The British author and film-maker Tony Palmer has had a lifelong passion for music, though unusually he straddles both pop and classical and has made a whole series of remarkable films covering both genres. Tonight, in the Bulgarian Cultural Institute in Kensington he attended a screening of his 1995 masterwork about Henry Purcell, England My England, which he says he made for a mere £90,000 — amazing when one considers the length of the movie and its brilliance. Several days shooting took place in Bulgaria — hence the link, as well as there having been a Bulgarian associate producer for the film — including shots of medieval streets meant to conjure up the packed dwellings of seventeenth century London during the plague, as well as a set of building facades on fire representing the Great Fire of London. The film has some first rate acting by Simon Callow as Charles II (and the actor-playwright in a parallel contemporary story line) and Michael Ball as Purcell. But the thing that really makes England My England truly unforgettable is the sublime level of the performances of Purcell’s works, which are seen in the context of his life and British history, including both rehearsals and performances as if in the period. The ending aptly incorporates a stunning Dido’s Lament. The script picks up on the poetry of Dryden and other librettists in a skilfully controlled screenplay by the late John Osborne. Osborne’s quirkiness comes through at times, not least in a sudden blast against the Common Market, forerunner of the European Union, which Tony Palmer warmly endorsed, but struck some audience members as misplaced. In the Q&A session after the screening he described the EU as a ‘con’. But his most vitriolic remarks — and he is, as one might say, a plain speaker — were reserved for some members of the audience who had talked inanely almost non-stop during the film, repeatedly glancing at their mobile phones to see the time, before noisily leaving two thirds of the way through, and even more so for what Palmer called the idiotic presenters, all female as it happens, who front Arts programmes on both the BBC and the independent channels these days. I had better not mention the young ladies’ names as they might justifiably consider the criticism libelous. But Tony Palmer is right, of course, about the way that television talks down to viewers as if they are thick and need to have everything explained or made ‘relevant’and he was delighted that he got a handwritten note of solidarity from the acerbic Arts critic Brian Sewell who read some of the director’s opinions in yesterday’s Times.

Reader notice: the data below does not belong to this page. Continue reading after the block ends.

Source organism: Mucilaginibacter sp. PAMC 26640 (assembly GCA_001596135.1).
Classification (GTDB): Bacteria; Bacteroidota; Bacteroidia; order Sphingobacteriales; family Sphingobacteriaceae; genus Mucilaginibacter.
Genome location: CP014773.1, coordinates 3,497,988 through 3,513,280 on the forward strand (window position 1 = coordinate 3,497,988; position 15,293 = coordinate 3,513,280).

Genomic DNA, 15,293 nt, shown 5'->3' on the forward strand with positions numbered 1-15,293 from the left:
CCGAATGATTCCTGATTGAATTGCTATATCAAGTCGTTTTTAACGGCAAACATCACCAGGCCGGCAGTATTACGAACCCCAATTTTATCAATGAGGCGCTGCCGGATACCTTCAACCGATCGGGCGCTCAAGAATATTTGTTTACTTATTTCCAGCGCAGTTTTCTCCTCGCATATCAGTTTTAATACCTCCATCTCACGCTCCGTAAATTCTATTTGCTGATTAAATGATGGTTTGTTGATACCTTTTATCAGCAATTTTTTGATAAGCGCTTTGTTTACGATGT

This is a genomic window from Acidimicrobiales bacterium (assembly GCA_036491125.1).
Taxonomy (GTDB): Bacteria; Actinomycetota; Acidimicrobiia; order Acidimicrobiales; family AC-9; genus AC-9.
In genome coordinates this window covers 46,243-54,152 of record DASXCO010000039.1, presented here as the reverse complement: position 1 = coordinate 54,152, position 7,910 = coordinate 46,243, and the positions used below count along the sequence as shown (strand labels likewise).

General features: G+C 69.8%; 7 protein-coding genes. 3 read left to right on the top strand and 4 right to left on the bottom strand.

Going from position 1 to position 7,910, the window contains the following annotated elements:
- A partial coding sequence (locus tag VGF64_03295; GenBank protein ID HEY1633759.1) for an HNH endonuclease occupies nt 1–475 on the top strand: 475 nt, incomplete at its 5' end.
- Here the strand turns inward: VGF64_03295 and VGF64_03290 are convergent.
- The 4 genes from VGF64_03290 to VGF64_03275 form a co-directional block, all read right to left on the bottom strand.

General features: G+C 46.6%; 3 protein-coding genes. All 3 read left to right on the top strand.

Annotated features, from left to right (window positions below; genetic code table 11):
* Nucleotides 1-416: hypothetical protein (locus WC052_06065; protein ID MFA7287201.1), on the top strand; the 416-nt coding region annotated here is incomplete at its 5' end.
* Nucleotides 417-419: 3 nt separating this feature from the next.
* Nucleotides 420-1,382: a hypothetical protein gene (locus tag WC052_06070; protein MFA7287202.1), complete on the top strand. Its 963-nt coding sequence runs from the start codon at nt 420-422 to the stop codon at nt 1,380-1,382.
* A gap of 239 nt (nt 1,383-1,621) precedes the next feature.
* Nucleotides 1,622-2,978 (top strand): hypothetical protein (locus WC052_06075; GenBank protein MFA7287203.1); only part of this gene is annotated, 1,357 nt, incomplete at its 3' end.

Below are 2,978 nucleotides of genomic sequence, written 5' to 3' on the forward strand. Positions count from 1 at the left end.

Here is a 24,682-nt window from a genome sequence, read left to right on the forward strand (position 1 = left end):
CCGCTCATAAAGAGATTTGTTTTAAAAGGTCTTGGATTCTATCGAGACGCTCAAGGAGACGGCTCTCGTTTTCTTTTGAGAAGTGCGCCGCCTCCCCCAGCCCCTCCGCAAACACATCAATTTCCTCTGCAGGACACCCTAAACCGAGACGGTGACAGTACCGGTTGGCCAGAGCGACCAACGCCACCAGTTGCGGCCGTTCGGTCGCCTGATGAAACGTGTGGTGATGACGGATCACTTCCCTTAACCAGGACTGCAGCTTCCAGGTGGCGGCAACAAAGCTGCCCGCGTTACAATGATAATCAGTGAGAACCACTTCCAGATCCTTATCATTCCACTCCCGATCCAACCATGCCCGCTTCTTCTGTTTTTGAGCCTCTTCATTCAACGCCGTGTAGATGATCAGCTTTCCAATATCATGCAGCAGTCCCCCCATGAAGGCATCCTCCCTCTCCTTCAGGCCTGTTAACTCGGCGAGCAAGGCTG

Posted by jonathanfryer on Tuesday, 18th June, 2013
Posted in Uncategorized | Tagged: Brian Sewell, Bulgaria, Bulgarian Cultural Institute, Charles II, England My England, Great Fire of London, Herny Purcell, John Dryden, John Osborne, Michael Ball, Simon Callow, Tony Palmer | Leave a Comment »
Posted by jonathanfryer on Sunday, 16th June, 2013
The European Union has been leading the way in the global fight against climate change, not least thanks to the efforts of Liberal Democrat Ministers in the UK’s Coalition government, Chris Huhne and now Ed Davey. The latter was guest speaker at Merton Liberal Democrats’ summer garden party in Wimbledon this afternoon and restated his determination that the Paris summit in 2015 must seal a meaningful new treaty, to build on achievements so far. There are some member states that are dragging their feet — notably Poland, which still relies heavily on coal for its energy needs. But the UK is part of a group of 10 EU member states — dubbed the Green Growth Group — which are on the side of the angels in the related debate. Moreover, Ed has been buoyed by the appointment of John Kerry as Barack Obama’s Secretary of State in his second term, as Kerry was ahead of Al Gore in recognising the problems of global warming. Even China is sending out some reassuring signals. The problems of air and water pollution in China are immense, as a result of the country’s rapid industrialisation and relatively lax environmental supervisory standards. But public opinion in China has become increasingly vociferous about the health consequences for children — all the more acute give China’s ongoing (though modified) one child policy. Accordingly, the Chinese Communist Party has started to take note of ecological protests, instead of just suppressing them, as it realises that its survival in government may be at stake. Back home in the UK, it is the Liberal Democrats who have been keeping the Coalition government on track on climate change issues, despite the scepticism of certain Tory right-wingers. In next year’s European elections (which in London will coincide with all-out borough council elections) the LibDems must champion this success. Furthermore, Ed argued, we should not hold back in attacking UKIP, which is not only the home of many climate change deniers but also tries through its lies and distortions to undermine European cooperation with all its beneficial aspects for our common future.